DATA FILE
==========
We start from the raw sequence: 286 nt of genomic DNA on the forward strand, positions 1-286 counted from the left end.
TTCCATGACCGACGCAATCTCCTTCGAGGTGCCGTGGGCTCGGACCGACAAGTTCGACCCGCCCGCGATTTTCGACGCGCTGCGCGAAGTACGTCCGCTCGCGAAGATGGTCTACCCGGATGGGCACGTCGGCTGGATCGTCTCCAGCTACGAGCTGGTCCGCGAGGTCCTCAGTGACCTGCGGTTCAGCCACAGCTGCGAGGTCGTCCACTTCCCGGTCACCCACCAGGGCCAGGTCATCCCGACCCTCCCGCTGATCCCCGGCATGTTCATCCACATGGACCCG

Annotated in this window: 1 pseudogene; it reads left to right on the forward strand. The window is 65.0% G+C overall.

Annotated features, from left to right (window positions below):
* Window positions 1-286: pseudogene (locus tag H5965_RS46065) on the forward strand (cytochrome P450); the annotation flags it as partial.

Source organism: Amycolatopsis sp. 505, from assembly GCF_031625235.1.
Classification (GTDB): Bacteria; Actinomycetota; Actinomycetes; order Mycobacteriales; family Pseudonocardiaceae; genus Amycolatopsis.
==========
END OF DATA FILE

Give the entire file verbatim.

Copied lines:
We start from the raw sequence: 286 nt of genomic DNA on the forward strand, positions 1-286 counted from the left end.
TTCCATGACCGACGCAATCTCCTTCGAGGTGCCGTGGGCTCGGACCGACAAGTTCGACCCGCCCGCGATTTTCGACGCGCTGCGCGAAGTACGTCCGCTCGCGAAGATGGTCTACCCGGATGGGCACGTCGGCTGGATCGTCTCCAGCTACGAGCTGGTCCGCGAGGTCCTCAGTGACCTGCGGTTCAGCCACAGCTGCGAGGTCGTCCACTTCCCGGTCACCCACCAGGGCCAGGTCATCCCGACCCTCCCGCTGATCCCCGGCATGTTCATCCACATGGACCCG

Annotated in this window: 1 pseudogene; it reads left to right on the forward strand. The window is 65.0% G+C overall.

Annotated features, from left to right (window positions below):
* Window positions 1-286: pseudogene (locus tag H5965_RS46065) on the forward strand (cytochrome P450); the annotation flags it as partial.

Source organism: Amycolatopsis sp. 505, from assembly GCF_031625235.1.
Classification (GTDB): Bacteria; Actinomycetota; Actinomycetes; order Mycobacteriales; family Pseudonocardiaceae; genus Amycolatopsis.